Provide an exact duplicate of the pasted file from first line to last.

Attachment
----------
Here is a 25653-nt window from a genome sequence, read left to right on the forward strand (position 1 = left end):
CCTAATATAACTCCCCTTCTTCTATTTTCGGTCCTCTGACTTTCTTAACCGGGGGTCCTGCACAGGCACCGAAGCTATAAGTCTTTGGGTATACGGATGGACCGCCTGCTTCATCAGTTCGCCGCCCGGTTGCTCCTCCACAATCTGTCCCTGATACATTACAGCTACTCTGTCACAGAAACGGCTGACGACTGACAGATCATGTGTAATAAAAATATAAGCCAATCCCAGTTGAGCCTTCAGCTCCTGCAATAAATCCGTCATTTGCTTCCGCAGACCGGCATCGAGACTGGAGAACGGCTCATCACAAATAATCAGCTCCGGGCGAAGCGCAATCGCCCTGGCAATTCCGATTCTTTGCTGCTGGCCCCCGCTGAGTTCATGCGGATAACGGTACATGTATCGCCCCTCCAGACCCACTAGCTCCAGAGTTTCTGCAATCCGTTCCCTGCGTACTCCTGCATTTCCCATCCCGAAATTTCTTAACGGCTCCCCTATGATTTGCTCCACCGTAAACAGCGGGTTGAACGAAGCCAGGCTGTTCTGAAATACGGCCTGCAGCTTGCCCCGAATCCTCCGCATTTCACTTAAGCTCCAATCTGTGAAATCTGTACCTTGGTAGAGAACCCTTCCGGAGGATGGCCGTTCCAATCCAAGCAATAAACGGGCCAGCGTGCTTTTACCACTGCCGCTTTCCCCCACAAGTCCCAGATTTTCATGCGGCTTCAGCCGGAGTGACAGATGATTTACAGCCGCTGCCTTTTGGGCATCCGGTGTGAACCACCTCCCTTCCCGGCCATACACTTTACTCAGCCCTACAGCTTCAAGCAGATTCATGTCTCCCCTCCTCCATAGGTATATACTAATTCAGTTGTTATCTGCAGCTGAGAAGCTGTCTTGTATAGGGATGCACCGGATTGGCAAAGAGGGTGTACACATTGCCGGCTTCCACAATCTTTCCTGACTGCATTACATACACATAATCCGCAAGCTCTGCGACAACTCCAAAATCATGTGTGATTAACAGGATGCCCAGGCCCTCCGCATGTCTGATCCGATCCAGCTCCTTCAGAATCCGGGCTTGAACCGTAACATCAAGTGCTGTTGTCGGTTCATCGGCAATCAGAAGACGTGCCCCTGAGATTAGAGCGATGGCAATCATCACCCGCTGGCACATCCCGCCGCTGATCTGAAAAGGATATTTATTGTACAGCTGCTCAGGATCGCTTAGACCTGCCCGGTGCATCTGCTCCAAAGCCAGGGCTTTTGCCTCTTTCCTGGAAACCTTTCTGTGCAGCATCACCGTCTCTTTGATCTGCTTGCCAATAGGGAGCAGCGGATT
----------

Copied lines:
Here is a 25653-nt window from a genome sequence, read left to right on the forward strand (position 1 = left end):
CCTAATATAACTCCCCTTCTTCTATTTTCGGTCCTCTGACTTTCTTAACCGGGGGTCCTGCACAGGCACCGAAGCTATAAGTCTTTGGGTATACGGATGGACCGCCTGCTTCATCAGTTCGCCGCCCGGTTGCTCCTCCACAATCTGTCCCTGATACATTACAGCTACTCTGTCACAGAAACGGCTGACGACTGACAGATCATGTGTAATAAAAATATAAGCCAATCCCAGTTGAGCCTTCAGCTCCTGCAATAAATCCGTCATTTGCTTCCGCAGACCGGCATCGAGACTGGAGAACGGCTCATCACAAATAATCAGCTCCGGGCGAAGCGCAATCGCCCTGGCAATTCCGATTCTTTGCTGCTGGCCCCCGCTGAGTTCATGCGGATAACGGTACATGTATCGCCCCTCCAGACCCACTAGCTCCAGAGTTTCTGCAATCCGTTCCCTGCGTACTCCTGCATTTCCCATCCCGAAATTTCTTAACGGCTCCCCTATGATTTGCTCCACCGTAAACAGCGGGTTGAACGAAGCCAGGCTGTTCTGAAATACGGCCTGCAGCTTGCCCCGAATCCTCCGCATTTCACTTAAGCTCCAATCTGTGAAATCTGTACCTTGGTAGAGAACCCTTCCGGAGGATGGCCGTTCCAATCCAAGCAATAAACGGGCCAGCGTGCTTTTACCACTGCCGCTTTCCCCCACAAGTCCCAGATTTTCATGCGGCTTCAGCCGGAGTGACAGATGATTTACAGCCGCTGCCTTTTGGGCATCCGGTGTGAACCACCTCCCTTCCCGGCCATACACTTTACTCAGCCCTACAGCTTCAAGCAGATTCATGTCTCCCCTCCTCCATAGGTATATACTAATTCAGTTGTTATCTGCAGCTGAGAAGCTGTCTTGTATAGGGATGCACCGGATTGGCAAAGAGGGTGTACACATTGCCGGCTTCCACAATCTTTCCTGACTGCATTACATACACATAATCCGCAAGCTCTGCGACAACTCCAAAATCATGTGTGATTAACAGGATGCCCAGGCCCTCCGCATGTCTGATCCGATCCAGCTCCTTCAGAATCCGGGCTTGAACCGTAACATCAAGTGCTGTTGTCGGTTCATCGGCAATCAGAAGACGTGCCCCTGAGATTAGAGCGATGGCAATCATCACCCGCTGGCACATCCCGCCGCTGATCTGAAAAGGATATTTATTGTACAGCTGCTCAGGATCGCTTAGACCTGCCCGGTGCATCTGCTCCAAAGCCAGGGCTTTTGCCTCTTTCCTGGAAACCTTTCTGTGCAGCATCACCGTCTCTTTGATCTGCTTGCCAATAGGGAGCAGCGGATT